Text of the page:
A first person narrator isn't just a narrator. He or she is a character telling a story. Their character will influence how they tell the story – including voice, style, and presentation method. First person narrators can get away with asides to the audience, or drop dark hints about what is to come (since they have already lived through it). A first person narrator can be unreliable – he can even lie to himself and believe it. He can also withhold information from the audience.


You can get away with breaking more rules in the first person than you can in the third. Ironically, this makes it harder to write. It's easier to effectively break rules once you know them and understand what they're for.


The power of a first person narrator is freedom of style.


I chose first person for Cassie, after a lot of agonizing deliberation, because she needed to tell her own story. It helped that the story (by which I mean the prominent series arc; the individual books are mysteries) is entirely about Cassie coming into herself as an adult. But you can tell a great story in the third person, even if it belongs to only one character. A first person story needs more.  It needs a character who desperately wants to tell her own story. Cassie's got attitude, and she's talking right to you. “My parents think the longer the name the more powerful the sorcerer, so they named me Cassandra Morgan Ursula Margaret Scot. You can call me Cassie.”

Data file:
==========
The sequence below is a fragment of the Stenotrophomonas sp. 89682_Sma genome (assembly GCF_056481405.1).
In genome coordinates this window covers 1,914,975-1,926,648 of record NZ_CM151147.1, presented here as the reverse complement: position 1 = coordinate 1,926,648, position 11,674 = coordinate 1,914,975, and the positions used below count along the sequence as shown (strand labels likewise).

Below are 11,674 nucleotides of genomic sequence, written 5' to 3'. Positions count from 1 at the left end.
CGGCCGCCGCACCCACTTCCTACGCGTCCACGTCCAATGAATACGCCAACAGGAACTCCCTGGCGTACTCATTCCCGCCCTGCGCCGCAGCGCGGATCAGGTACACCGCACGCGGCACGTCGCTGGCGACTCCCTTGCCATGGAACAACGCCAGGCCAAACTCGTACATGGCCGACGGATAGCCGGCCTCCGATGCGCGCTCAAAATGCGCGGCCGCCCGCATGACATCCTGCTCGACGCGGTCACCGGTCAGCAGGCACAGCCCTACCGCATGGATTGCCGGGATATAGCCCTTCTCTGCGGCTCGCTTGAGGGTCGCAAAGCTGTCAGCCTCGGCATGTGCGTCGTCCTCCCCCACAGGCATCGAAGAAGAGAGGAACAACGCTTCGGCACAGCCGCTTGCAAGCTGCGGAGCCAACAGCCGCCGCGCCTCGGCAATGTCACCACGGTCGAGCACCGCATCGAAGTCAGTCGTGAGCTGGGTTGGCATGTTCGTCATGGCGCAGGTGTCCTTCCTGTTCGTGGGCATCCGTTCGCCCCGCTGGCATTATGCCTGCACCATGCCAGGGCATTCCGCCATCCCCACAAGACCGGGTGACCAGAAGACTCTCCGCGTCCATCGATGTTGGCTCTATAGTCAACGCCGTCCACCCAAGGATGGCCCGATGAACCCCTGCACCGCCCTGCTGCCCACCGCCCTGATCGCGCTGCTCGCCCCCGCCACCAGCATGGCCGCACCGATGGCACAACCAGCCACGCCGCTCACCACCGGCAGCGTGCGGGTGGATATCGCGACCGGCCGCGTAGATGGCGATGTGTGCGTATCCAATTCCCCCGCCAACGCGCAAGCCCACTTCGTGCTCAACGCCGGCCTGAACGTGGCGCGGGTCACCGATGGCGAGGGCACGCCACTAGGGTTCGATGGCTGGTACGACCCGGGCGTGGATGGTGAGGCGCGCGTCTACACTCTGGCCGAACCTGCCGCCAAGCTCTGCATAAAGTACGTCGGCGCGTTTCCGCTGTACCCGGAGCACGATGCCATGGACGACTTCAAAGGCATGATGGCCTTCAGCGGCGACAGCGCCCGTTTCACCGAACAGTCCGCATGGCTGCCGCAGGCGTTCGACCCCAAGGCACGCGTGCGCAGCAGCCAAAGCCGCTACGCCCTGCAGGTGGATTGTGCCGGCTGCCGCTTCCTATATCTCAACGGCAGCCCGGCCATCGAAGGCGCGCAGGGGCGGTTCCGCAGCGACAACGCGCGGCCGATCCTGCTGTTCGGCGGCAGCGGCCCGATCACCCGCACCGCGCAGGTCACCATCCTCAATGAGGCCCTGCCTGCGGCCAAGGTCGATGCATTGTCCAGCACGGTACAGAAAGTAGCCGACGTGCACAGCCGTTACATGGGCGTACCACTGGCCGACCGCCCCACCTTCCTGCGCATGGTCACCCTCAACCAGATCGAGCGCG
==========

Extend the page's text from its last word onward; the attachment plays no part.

I said earlier that as a reader, I usually prefer third person. I put the “usually” in there for a reason – I usually prefer third person because I run across too many first person stories that don't harness the power of first person. That don't have the right style or perspective, or that differ from a third person story only in the pronoun choice. The whole truth is that when first person is done well, it's my absolute favorite to read. But of course “done well” is also a matter of perspective.